The controversy surrounding the U.S. Governments seizure of phone records at the Associated Press.
"Dear general holder: I am writing to object the strongest possible terms to a massive and unprecedented intrusion by the department of justice into the news gathering activities of the Associated Press... " Gary Pruitt, President of A.P.
The most recent developments regarding the activities of the US. Government have been less than justifiable. Developments surrounding the intrusion of privacy against the Associated Press and their journalists and editors, have been astounding.
May 10th 2013, the department of justice admitted to recording, monitoring and seizing phone records among over 20 different phone lines at AP which were used by reporters and editors. When they admitted to the seizure of phone records, the Department of Justice also confirmed that this had been going on over the course of two months.
Reasoning as to why the Department of Justice was so curious about the operations of one of the oldest and most prominent news sources proved to be obvious.
During the week of May 2nd 2012, which marks the anniversary of the death of Osama Bin Laden, the CIA had halted a terrorist plot in Yemen to detonate an explosive device on a jetliner heading towards the United States. The Associated press reported this story only days later on May 7th, 2012.
The Department of Justice believed that the Associated Press "put the American people at risk," and disclosed confidential information without consent. The government also asked A.P to hold the story, which they did, although they eventually published it to the public. The US officials also claim that the story would endanger the life of an informant from Britain who had discreet knowledge of the operations of Al Qaeda and their plans to potentially harm Americans.
The United States Attorney General Eric Holder, on behalf of The Department of Justice, states that they had reason to believe that the Associated Press was gaining confidential information from an inside source.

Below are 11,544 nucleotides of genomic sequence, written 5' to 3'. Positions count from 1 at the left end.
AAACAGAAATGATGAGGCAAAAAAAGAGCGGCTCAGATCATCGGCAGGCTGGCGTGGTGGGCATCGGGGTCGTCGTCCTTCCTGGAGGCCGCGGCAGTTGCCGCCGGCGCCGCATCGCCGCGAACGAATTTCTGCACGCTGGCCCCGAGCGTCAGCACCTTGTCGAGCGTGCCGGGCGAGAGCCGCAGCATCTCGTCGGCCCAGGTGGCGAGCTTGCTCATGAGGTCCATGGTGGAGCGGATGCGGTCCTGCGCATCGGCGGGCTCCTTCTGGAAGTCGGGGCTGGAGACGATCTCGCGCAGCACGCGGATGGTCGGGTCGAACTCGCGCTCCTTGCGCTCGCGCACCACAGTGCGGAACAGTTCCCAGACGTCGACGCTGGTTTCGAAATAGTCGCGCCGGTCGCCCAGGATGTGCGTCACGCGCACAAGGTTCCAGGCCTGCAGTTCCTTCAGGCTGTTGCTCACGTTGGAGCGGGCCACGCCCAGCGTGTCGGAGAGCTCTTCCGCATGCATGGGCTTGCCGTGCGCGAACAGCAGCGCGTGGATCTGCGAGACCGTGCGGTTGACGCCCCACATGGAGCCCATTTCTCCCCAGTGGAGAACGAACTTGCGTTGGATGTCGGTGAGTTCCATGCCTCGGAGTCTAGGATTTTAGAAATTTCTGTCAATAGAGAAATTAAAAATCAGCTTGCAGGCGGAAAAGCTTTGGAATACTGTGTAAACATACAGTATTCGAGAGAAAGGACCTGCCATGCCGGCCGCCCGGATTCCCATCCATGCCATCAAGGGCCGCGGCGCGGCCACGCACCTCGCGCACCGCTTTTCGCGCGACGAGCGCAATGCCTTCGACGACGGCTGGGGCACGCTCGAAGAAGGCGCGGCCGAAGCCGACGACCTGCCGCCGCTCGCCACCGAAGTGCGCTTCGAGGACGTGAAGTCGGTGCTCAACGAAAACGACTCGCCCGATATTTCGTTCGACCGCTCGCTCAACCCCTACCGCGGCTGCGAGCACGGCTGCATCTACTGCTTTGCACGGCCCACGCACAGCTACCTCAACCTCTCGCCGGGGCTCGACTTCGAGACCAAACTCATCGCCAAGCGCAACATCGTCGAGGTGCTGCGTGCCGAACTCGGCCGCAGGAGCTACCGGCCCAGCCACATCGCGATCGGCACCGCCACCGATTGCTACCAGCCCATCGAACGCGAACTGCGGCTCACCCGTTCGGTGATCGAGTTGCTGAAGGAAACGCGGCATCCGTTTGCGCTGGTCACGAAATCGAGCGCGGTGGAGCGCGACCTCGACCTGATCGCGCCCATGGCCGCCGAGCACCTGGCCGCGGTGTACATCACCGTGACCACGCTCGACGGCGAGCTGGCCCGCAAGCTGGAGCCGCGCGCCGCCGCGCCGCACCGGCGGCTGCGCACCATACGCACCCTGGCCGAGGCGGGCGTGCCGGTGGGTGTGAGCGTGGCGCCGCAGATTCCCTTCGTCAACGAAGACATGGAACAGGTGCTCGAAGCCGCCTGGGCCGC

Spying on the Associated Press in such a coordinated undercover plot by the government threatens the freedom of the press altogether and the good-standing of the government in the eyes of Americans. Without freedom of press, especially an unbiased outlet who relies on reputable sources such as A.P, the truth behind controversy and current events is prevented from reaching the public.
Eric Holder also states that he was not involved and chose to remove himself from the criminal investigation of the Associated Press, leaving Deputy Attorney General James M. Cole, to authorize the subpoena.
"I recused myself because I thought it would be inappropriate and have a bad appearance to be a person who was a fact witness in the case to actually lead the investigation given the fact, unlike Mr. Cole, that I have a greater interaction with members of the press than he does," Holder objected.
Holder seemed to use his discretion in playing a part in this controversial violation of privacy by the Department of Justice. Perhaps to protect both himself and his rapport with press. Avoiding the conflict in his own best interest, raises its own concerns amidst this downward spiraling controversy.
"I am a possessor of the information that was ultimately leaked. And the question then is who of those people who possessed that information, which was a relatively limited number of people within the Justice Department, who of those people, who of those possessors actually spoke in an inappropriate way to members of the Associated Press." Holder speculates.
Still, the Obama Administration is claiming they were not involved and had no common knowledge of the criminal investigation against The Associated Press.
The targeting of investigative journalists and the violation of their privacy by the Department of Justice is widely viewed as a grotesque infringement on the freedom of the press. The question still remains, who was responsible for leaking the confidential information to a journalist at the Associated Press?
This incident proves that investigative news is at risk from being intercepted by the US government before reaching the American public. It also instills paranoia on the journalists, editors, and their anonymous sources whom provide the public with our news. Outrage against the governments secretive motives dealing with the press can possibly change the protocol of investigative journalism, forcing journalists to obtain their information via new methods and the arranging of extremely intimate encounters with informants to gather confidential information.
There will be more updates to this story as it develops.